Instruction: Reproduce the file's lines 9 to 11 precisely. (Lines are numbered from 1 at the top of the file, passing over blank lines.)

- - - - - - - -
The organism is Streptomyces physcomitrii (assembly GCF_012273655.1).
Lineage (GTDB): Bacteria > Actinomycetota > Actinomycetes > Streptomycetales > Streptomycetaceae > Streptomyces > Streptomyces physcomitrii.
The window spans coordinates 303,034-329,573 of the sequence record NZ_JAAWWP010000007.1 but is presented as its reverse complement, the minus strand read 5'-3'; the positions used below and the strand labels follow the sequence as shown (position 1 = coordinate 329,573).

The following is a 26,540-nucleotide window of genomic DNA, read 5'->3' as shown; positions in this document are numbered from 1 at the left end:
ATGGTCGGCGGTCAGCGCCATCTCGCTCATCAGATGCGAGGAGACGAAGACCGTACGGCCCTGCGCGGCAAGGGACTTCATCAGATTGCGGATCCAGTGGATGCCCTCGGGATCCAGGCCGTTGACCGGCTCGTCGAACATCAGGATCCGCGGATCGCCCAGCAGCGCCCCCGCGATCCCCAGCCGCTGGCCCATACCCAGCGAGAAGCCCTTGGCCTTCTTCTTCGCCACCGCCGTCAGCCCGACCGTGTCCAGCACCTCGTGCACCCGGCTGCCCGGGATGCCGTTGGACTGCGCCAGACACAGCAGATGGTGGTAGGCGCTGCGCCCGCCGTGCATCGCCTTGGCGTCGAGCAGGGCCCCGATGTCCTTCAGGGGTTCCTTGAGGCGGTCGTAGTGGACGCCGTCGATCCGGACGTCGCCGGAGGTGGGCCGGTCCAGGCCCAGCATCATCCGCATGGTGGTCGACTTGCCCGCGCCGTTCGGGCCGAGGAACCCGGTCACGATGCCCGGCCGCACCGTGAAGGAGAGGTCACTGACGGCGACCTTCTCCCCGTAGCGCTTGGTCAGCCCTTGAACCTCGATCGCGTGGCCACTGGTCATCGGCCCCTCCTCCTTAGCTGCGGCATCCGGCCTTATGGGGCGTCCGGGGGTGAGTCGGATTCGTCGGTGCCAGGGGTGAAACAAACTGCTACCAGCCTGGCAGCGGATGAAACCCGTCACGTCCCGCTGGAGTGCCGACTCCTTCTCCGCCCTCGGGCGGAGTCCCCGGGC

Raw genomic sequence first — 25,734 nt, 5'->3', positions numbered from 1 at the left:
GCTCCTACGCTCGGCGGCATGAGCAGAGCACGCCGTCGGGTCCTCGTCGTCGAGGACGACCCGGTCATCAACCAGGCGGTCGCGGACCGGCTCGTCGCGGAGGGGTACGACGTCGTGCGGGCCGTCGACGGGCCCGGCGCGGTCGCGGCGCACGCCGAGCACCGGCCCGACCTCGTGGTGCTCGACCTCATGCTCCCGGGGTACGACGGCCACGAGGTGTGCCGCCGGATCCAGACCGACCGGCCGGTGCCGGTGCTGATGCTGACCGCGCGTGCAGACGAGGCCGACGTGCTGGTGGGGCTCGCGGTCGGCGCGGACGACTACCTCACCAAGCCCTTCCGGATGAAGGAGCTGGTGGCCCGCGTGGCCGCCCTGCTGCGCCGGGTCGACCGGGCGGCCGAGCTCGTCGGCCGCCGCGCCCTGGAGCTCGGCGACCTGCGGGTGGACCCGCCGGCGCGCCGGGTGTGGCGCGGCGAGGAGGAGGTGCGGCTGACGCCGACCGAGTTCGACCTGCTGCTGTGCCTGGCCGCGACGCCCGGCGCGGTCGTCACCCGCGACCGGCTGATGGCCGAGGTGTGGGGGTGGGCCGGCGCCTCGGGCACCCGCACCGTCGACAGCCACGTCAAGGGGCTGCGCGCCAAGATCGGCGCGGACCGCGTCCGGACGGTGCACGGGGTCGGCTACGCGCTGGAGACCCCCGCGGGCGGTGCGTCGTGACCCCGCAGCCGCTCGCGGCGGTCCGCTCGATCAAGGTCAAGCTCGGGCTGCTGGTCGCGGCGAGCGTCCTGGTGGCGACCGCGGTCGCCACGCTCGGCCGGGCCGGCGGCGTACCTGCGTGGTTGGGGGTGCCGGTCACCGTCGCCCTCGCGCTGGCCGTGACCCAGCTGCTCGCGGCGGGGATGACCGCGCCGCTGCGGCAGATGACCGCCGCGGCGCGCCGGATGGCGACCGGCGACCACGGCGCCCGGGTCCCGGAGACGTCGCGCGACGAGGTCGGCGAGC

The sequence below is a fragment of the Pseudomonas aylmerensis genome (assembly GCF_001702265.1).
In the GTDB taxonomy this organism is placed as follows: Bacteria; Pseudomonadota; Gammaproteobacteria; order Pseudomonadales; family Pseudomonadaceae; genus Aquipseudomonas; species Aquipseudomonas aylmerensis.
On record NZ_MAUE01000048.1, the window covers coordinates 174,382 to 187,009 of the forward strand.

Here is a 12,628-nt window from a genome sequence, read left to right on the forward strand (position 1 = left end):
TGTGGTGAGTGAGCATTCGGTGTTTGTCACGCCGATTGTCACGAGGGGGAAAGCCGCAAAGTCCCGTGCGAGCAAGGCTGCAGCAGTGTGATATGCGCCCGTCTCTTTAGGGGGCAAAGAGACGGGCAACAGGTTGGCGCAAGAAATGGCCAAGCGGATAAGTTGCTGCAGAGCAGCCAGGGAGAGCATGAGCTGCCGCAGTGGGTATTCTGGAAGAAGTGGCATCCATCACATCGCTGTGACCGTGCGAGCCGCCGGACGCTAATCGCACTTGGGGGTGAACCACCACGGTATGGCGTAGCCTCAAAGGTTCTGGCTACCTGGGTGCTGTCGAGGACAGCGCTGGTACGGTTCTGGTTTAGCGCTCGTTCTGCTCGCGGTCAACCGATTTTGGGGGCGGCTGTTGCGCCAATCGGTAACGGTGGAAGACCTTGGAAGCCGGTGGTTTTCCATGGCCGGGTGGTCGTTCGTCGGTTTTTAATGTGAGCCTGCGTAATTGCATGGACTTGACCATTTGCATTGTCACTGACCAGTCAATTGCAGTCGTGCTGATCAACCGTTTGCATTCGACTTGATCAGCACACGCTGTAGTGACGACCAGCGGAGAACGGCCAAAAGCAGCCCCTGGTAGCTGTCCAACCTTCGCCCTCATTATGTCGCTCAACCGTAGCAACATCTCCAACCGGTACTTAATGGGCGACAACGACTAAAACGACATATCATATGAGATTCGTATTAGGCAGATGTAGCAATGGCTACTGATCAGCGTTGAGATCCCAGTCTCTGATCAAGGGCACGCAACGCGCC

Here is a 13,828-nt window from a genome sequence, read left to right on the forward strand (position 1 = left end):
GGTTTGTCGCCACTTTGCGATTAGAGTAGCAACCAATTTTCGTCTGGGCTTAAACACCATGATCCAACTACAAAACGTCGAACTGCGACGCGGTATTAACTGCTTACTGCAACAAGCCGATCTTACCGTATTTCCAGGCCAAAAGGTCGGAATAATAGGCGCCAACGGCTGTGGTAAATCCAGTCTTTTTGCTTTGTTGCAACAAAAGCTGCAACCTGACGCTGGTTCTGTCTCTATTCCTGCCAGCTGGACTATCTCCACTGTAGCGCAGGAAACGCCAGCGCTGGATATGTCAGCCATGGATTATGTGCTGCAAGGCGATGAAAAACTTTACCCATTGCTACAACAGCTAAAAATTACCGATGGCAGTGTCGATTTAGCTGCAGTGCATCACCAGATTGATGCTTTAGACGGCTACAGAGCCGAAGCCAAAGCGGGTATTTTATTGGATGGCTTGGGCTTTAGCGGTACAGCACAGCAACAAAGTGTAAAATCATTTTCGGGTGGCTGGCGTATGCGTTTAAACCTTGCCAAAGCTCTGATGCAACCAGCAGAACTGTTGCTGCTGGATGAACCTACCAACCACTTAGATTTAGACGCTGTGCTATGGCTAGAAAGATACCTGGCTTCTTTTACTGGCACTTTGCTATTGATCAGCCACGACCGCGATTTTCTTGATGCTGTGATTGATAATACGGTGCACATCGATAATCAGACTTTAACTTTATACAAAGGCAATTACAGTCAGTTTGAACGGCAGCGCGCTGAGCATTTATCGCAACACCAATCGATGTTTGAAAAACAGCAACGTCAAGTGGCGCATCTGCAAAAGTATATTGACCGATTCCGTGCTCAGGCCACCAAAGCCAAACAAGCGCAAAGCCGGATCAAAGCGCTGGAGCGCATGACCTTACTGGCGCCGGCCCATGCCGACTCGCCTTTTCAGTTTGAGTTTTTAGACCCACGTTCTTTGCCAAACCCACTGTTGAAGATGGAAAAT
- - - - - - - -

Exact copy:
In the GTDB taxonomy this organism is placed as follows: Bacteria; Pseudomonadota; Gammaproteobacteria; order Pseudomonadales; family Pseudomonadaceae; genus Aquipseudomonas; species Aquipseudomonas aylmerensis.
On record NZ_MAUE01000048.1, the window covers coordinates 174,382 to 187,009 of the forward strand.

Here is a 12,628-nt window from a genome sequence, read left to right on the forward strand (position 1 = left end):